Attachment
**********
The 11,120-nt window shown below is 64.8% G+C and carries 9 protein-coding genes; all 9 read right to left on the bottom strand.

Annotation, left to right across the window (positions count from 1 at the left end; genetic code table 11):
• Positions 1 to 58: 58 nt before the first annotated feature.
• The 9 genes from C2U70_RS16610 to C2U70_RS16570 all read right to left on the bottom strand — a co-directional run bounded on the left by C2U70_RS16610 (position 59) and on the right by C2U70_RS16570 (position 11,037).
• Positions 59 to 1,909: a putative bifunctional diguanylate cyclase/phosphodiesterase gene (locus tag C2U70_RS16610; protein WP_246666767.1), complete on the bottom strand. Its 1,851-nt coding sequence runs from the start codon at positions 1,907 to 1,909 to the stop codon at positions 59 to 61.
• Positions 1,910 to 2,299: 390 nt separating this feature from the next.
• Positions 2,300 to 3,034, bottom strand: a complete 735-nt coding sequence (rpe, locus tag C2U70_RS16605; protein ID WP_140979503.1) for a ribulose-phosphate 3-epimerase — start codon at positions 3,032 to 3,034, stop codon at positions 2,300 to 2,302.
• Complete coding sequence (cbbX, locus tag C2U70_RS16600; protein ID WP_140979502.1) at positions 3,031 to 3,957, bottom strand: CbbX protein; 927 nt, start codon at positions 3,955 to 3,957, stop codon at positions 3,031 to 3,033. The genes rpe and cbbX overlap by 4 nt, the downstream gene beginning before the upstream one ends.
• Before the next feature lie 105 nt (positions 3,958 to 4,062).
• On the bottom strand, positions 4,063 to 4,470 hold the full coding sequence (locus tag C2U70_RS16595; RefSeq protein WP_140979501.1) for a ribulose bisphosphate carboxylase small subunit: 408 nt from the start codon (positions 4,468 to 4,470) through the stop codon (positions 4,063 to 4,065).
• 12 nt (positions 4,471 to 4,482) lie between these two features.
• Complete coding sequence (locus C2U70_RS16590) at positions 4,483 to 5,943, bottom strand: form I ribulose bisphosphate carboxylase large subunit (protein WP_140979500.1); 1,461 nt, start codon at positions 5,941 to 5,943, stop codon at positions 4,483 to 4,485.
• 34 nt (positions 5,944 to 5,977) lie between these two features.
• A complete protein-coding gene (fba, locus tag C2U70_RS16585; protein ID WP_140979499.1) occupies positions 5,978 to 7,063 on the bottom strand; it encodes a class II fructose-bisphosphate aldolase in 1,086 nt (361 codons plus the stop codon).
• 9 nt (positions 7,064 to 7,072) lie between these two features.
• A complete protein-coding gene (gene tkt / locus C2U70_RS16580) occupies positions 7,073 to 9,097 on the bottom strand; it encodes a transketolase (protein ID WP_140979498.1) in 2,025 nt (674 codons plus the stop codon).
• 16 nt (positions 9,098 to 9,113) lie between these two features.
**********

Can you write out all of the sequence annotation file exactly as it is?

The 11,120-nt window shown below is 64.8% G+C and carries 9 protein-coding genes; all 9 read right to left on the bottom strand.

Annotation, left to right across the window (positions count from 1 at the left end; genetic code table 11):
• Positions 1 to 58: 58 nt before the first annotated feature.
• The 9 genes from C2U70_RS16610 to C2U70_RS16570 all read right to left on the bottom strand — a co-directional run bounded on the left by C2U70_RS16610 (position 59) and on the right by C2U70_RS16570 (position 11,037).
• Positions 59 to 1,909: a putative bifunctional diguanylate cyclase/phosphodiesterase gene (locus tag C2U70_RS16610; protein WP_246666767.1), complete on the bottom strand. Its 1,851-nt coding sequence runs from the start codon at positions 1,907 to 1,909 to the stop codon at positions 59 to 61.
• Positions 1,910 to 2,299: 390 nt separating this feature from the next.
• Positions 2,300 to 3,034, bottom strand: a complete 735-nt coding sequence (rpe, locus tag C2U70_RS16605; protein ID WP_140979503.1) for a ribulose-phosphate 3-epimerase — start codon at positions 3,032 to 3,034, stop codon at positions 2,300 to 2,302.
• Complete coding sequence (cbbX, locus tag C2U70_RS16600; protein ID WP_140979502.1) at positions 3,031 to 3,957, bottom strand: CbbX protein; 927 nt, start codon at positions 3,955 to 3,957, stop codon at positions 3,031 to 3,033. The genes rpe and cbbX overlap by 4 nt, the downstream gene beginning before the upstream one ends.
• Before the next feature lie 105 nt (positions 3,958 to 4,062).
• On the bottom strand, positions 4,063 to 4,470 hold the full coding sequence (locus tag C2U70_RS16595; RefSeq protein WP_140979501.1) for a ribulose bisphosphate carboxylase small subunit: 408 nt from the start codon (positions 4,468 to 4,470) through the stop codon (positions 4,063 to 4,065).
• 12 nt (positions 4,471 to 4,482) lie between these two features.
• Complete coding sequence (locus C2U70_RS16590) at positions 4,483 to 5,943, bottom strand: form I ribulose bisphosphate carboxylase large subunit (protein WP_140979500.1); 1,461 nt, start codon at positions 5,941 to 5,943, stop codon at positions 4,483 to 4,485.
• 34 nt (positions 5,944 to 5,977) lie between these two features.
• A complete protein-coding gene (fba, locus tag C2U70_RS16585; protein ID WP_140979499.1) occupies positions 5,978 to 7,063 on the bottom strand; it encodes a class II fructose-bisphosphate aldolase in 1,086 nt (361 codons plus the stop codon).
• 9 nt (positions 7,064 to 7,072) lie between these two features.
• A complete protein-coding gene (gene tkt / locus C2U70_RS16580) occupies positions 7,073 to 9,097 on the bottom strand; it encodes a transketolase (protein ID WP_140979498.1) in 2,025 nt (674 codons plus the stop codon).
• 16 nt (positions 9,098 to 9,113) lie between these two features.